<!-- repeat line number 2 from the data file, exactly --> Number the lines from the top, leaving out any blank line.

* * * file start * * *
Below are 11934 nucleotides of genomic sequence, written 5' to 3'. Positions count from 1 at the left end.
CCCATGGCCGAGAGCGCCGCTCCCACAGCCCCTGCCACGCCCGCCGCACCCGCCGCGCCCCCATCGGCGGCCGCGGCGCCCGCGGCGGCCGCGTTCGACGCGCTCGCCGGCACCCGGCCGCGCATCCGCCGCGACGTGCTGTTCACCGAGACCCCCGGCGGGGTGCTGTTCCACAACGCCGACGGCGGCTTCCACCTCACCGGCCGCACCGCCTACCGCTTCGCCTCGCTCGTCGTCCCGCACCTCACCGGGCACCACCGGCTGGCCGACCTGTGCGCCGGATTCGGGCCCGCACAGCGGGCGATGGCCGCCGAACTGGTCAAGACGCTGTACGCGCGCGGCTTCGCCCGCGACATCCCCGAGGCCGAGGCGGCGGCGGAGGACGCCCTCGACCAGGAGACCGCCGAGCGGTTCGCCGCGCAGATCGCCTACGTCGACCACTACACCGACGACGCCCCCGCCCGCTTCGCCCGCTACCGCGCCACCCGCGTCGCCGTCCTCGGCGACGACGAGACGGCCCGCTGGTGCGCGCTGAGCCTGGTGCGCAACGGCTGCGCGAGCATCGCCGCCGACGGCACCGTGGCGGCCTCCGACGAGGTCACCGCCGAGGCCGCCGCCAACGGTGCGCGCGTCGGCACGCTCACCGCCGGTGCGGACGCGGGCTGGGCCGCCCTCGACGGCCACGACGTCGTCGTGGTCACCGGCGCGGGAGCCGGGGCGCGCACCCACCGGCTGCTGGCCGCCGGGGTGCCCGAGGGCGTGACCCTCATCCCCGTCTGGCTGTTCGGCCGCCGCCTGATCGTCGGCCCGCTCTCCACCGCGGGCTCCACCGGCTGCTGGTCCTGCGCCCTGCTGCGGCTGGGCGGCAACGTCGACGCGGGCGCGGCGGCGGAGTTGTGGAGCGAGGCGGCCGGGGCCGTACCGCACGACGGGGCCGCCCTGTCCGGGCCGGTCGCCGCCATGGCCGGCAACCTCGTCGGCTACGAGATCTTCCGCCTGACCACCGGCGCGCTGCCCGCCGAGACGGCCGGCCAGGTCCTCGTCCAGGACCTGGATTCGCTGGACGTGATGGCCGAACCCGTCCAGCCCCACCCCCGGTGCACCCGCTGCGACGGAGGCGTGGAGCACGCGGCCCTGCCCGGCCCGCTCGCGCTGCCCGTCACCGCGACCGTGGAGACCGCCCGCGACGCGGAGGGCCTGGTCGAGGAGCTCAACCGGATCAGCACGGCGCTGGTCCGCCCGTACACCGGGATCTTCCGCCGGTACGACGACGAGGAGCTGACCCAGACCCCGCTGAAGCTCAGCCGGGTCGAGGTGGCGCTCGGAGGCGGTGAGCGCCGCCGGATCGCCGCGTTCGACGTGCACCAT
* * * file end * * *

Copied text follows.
CCCATGGCCGAGAGCGCCGCTCCCACAGCCCCTGCCACGCCCGCCGCACCCGCCGCGCCCCCATCGGCGGCCGCGGCGCCCGCGGCGGCCGCGTTCGACGCGCTCGCCGGCACCCGGCCGCGCATCCGCCGCGACGTGCTGTTCACCGAGACCCCCGGCGGGGTGCTGTTCCACAACGCCGACGGCGGCTTCCACCTCACCGGCCGCACCGCCTACCGCTTCGCCTCGCTCGTCGTCCCGCACCTCACCGGGCACCACCGGCTGGCCGACCTGTGCGCCGGATTCGGGCCCGCACAGCGGGCGATGGCCGCCGAACTGGTCAAGACGCTGTACGCGCGCGGCTTCGCCCGCGACATCCCCGAGGCCGAGGCGGCGGCGGAGGACGCCCTCGACCAGGAGACCGCCGAGCGGTTCGCCGCGCAGATCGCCTACGTCGACCACTACACCGACGACGCCCCCGCCCGCTTCGCCCGCTACCGCGCCACCCGCGTCGCCGTCCTCGGCGACGACGAGACGGCCCGCTGGTGCGCGCTGAGCCTGGTGCGCAACGGCTGCGCGAGCATCGCCGCCGACGGCACCGTGGCGGCCTCCGACGAGGTCACCGCCGAGGCCGCCGCCAACGGTGCGCGCGTCGGCACGCTCACCGCCGGTGCGGACGCGGGCTGGGCCGCCCTCGACGGCCACGACGTCGTCGTGGTCACCGGCGCGGGAGCCGGGGCGCGCACCCACCGGCTGCTGGCCGCCGGGGTGCCCGAGGGCGTGACCCTCATCCCCGTCTGGCTGTTCGGCCGCCGCCTGATCGTCGGCCCGCTCTCCACCGCGGGCTCCACCGGCTGCTGGTCCTGCGCCCTGCTGCGGCTGGGCGGCAACGTCGACGCGGGCGCGGCGGCGGAGTTGTGGAGCGAGGCGGCCGGGGCCGTACCGCACGACGGGGCCGCCCTGTCCGGGCCGGTCGCCGCCATGGCCGGCAACCTCGTCGGCTACGAGATCTTCCGCCTGACCACCGGCGCGCTGCCCGCCGAGACGGCCGGCCAGGTCCTCGTCCAGGACCTGGATTCGCTGGACGTGATGGCCGAACCCGTCCAGCCCCACCCCCGGTGCACCCGCTGCGACGGAGGCGTGGAGCACGCGGCCCTGCCCGGCCCGCTCGCGCTGCCCGTCACCGCGACCGTGGAGACCGCCCGCGACGCGGAGGGCCTGGTCGAGGAGCTCAACCGGATCAGCACGGCGCTGGTCCGCCCGTACACCGGGATCTTCCGCCGGTACGACGACGAGGAGCTGACCCAGACCCCGCTGAAGCTCAGCCGGGTCGAGGTGGCGCTCGGAGGCGGTGAGCGCCGCCGGATCGCCGCGTTCGACGTGCACCAT